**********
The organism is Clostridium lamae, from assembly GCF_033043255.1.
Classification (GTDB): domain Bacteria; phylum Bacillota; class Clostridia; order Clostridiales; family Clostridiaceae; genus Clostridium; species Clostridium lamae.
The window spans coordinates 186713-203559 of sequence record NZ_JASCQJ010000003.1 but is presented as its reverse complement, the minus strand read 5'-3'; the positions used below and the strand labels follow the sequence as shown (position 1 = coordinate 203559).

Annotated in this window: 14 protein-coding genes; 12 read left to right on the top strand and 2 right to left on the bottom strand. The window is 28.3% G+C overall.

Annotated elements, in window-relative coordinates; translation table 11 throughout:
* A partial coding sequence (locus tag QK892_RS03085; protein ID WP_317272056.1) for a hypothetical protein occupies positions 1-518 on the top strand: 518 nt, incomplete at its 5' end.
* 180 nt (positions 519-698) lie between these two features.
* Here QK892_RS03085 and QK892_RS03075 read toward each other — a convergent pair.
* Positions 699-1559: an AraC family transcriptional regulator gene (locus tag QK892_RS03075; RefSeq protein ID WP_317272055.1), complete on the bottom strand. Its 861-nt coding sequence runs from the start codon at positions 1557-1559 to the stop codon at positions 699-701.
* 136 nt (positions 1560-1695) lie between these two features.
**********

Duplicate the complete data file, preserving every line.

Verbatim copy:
The organism is Clostridium lamae, from assembly GCF_033043255.1.
Classification (GTDB): domain Bacteria; phylum Bacillota; class Clostridia; order Clostridiales; family Clostridiaceae; genus Clostridium; species Clostridium lamae.
The window spans coordinates 186713-203559 of sequence record NZ_JASCQJ010000003.1 but is presented as its reverse complement, the minus strand read 5'-3'; the positions used below and the strand labels follow the sequence as shown (position 1 = coordinate 203559).

Annotated in this window: 14 protein-coding genes; 12 read left to right on the top strand and 2 right to left on the bottom strand. The window is 28.3% G+C overall.

Annotated elements, in window-relative coordinates; translation table 11 throughout:
* A partial coding sequence (locus tag QK892_RS03085; protein ID WP_317272056.1) for a hypothetical protein occupies positions 1-518 on the top strand: 518 nt, incomplete at its 5' end.
* 180 nt (positions 519-698) lie between these two features.
* Here QK892_RS03085 and QK892_RS03075 read toward each other — a convergent pair.
* Positions 699-1559: an AraC family transcriptional regulator gene (locus tag QK892_RS03075; RefSeq protein ID WP_317272055.1), complete on the bottom strand. Its 861-nt coding sequence runs from the start codon at positions 1557-1559 to the stop codon at positions 699-701.
* 136 nt (positions 1560-1695) lie between these two features.